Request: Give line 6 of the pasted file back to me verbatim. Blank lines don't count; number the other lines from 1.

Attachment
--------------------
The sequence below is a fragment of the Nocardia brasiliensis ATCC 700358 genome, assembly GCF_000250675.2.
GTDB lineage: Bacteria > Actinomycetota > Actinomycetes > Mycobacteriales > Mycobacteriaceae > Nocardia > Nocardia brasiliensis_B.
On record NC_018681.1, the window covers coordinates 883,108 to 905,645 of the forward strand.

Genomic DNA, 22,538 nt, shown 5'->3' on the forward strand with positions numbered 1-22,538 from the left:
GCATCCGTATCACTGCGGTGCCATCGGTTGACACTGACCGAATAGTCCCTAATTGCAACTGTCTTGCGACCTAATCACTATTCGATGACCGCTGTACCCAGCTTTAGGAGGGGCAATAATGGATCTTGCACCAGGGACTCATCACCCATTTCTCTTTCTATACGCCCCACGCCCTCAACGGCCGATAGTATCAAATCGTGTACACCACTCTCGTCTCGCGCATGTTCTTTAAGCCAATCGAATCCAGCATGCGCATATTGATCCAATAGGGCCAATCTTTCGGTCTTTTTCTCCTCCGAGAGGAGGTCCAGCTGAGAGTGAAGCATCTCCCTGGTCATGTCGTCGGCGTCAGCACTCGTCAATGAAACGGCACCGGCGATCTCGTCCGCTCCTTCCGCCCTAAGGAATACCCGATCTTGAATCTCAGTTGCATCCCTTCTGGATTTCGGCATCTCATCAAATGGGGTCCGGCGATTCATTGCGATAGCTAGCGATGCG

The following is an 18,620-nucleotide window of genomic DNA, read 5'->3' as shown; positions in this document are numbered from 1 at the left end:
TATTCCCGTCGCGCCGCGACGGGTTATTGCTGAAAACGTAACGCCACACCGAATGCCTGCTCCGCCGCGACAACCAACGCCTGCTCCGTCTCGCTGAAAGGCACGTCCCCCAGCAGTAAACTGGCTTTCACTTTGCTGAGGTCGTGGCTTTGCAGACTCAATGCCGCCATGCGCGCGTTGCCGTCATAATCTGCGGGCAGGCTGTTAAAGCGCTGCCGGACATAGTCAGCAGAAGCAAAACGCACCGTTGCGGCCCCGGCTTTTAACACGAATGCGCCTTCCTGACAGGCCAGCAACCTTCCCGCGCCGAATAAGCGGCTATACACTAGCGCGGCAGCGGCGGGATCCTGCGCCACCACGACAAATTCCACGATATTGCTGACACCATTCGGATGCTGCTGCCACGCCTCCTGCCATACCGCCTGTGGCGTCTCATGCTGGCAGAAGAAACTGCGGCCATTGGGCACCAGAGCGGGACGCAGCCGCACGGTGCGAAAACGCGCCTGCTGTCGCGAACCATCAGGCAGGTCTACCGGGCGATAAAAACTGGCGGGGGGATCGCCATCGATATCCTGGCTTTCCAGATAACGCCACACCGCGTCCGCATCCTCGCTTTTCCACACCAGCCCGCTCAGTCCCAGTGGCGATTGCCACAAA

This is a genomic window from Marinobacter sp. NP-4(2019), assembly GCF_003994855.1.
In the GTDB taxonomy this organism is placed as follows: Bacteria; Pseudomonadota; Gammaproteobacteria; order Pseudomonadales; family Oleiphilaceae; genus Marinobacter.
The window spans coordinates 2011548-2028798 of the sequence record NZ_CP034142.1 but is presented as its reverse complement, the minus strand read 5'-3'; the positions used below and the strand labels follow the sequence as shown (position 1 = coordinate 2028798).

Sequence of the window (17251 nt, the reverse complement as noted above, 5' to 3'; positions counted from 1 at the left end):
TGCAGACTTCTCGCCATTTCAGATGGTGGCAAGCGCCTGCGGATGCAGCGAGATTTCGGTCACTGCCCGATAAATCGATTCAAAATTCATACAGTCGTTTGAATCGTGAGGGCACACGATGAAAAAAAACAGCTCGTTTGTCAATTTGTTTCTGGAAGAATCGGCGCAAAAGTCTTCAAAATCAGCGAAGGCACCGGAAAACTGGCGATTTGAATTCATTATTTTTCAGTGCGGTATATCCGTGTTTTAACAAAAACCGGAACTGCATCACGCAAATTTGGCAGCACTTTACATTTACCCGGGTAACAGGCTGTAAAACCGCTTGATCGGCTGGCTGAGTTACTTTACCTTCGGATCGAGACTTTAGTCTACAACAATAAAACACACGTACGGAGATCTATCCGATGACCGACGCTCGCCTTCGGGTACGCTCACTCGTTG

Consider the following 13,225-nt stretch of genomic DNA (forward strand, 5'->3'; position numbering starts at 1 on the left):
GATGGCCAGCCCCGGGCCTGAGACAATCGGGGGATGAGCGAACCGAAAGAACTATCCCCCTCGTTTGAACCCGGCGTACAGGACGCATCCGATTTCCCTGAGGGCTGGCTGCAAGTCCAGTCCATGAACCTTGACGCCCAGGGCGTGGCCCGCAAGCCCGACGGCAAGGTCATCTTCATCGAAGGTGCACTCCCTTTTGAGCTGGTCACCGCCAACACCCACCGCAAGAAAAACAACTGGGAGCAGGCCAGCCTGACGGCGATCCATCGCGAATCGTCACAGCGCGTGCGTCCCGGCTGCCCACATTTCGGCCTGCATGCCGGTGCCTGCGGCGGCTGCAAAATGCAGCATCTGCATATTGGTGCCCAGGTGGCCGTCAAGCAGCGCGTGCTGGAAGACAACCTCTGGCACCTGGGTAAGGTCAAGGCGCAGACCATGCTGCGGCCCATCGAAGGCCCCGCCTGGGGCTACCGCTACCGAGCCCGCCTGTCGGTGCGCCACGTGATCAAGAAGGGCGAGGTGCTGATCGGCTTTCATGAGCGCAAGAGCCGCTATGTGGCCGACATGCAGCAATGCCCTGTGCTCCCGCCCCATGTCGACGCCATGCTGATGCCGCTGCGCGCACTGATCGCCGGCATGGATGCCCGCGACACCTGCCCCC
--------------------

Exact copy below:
The following is an 18,620-nucleotide window of genomic DNA, read 5'->3' as shown; positions in this document are numbered from 1 at the left end: